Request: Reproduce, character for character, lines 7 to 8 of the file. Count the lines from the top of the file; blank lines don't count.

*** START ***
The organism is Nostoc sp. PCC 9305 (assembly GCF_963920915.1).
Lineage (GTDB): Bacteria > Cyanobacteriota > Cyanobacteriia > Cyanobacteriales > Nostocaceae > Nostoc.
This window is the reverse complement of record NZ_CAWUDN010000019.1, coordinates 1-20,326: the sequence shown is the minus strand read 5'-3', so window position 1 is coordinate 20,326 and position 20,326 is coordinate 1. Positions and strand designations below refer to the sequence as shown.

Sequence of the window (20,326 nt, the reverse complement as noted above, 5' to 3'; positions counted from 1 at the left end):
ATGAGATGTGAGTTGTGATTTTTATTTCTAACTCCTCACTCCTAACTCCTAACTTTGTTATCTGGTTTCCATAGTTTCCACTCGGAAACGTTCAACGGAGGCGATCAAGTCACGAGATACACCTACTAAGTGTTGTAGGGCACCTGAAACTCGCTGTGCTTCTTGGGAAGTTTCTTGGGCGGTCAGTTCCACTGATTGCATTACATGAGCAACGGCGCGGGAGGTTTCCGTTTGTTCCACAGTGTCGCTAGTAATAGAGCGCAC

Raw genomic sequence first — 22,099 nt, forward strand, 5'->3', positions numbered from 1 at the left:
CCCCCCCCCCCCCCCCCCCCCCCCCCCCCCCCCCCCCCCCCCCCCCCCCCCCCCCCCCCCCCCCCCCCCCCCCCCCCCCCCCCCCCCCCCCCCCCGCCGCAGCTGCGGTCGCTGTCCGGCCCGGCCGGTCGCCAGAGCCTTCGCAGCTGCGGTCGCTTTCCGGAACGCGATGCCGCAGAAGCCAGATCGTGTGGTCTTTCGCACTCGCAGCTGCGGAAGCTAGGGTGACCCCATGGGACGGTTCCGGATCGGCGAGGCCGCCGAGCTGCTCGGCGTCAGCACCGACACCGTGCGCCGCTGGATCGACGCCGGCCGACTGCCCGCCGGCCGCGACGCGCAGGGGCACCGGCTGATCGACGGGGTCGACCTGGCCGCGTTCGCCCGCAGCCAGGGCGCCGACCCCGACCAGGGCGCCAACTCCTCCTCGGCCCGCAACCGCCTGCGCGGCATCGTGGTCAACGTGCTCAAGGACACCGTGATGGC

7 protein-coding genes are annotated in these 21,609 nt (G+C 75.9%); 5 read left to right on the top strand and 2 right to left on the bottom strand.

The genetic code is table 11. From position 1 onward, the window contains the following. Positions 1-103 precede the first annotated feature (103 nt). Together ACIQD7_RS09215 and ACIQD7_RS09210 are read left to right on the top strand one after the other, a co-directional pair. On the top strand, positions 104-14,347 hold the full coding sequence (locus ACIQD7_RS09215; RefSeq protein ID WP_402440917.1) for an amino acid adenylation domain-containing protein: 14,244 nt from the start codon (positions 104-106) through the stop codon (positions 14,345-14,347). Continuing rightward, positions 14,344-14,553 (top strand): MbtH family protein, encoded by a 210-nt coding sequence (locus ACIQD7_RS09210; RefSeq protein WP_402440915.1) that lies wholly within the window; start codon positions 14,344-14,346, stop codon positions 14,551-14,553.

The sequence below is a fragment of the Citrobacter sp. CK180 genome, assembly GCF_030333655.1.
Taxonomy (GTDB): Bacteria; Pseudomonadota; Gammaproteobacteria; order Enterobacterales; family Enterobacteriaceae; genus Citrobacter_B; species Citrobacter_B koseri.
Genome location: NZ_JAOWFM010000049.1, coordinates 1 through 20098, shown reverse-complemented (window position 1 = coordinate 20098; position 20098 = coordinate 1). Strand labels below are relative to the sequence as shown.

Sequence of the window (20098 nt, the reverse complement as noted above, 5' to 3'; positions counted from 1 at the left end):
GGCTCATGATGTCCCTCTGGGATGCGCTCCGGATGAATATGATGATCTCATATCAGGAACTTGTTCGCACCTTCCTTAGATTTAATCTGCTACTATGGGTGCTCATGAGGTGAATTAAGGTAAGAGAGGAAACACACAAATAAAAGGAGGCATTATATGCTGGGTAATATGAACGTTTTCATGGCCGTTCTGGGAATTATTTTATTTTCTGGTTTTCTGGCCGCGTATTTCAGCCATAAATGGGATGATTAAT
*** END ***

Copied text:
CCCCCCCCCCCCCCCCCCCCCCCCCCCCCCCCCCCCCCCCCCCCCCCCCCCCCCCCCCCCCCCCCCCCCCCCCCCCCCCCCCCCCCCCCCCCCCCGCCGCAGCTGCGGTCGCTGTCCGGCCCGGCCGGTCGCCAGAGCCTTCGCAGCTGCGGTCGCTTTCCGGAACGCGATGCCGCAGAAGCCAGATCGTGTGGTCTTTCGCACTCGCAGCTGCGGAAGCTAGGGTGACCCCATGGGACGGTTCCGGATCGGCGAGGCCGCCGAGCTGCTCGGCGTCAGCACCGACACCGTGCGCCGCTGGATCGACGCCGGCCGACTGCCCGCCGGCCGCGACGCGCAGGGGCACCGGCTGATCGACGGGGTCGACCTGGCCGCGTTCGCCCGCAGCCAGGGCGCCGACCCCGACCAGGGCGCCAACTCCTCCTCGGCCCGCAACCGCCTGCGCGGCATCGTGGTCAACGTGCTCAAGGACACCGTGATGGC

7 protein-coding genes are annotated in these 21,609 nt (G+C 75.9%); 5 read left to right on the top strand and 2 right to left on the bottom strand.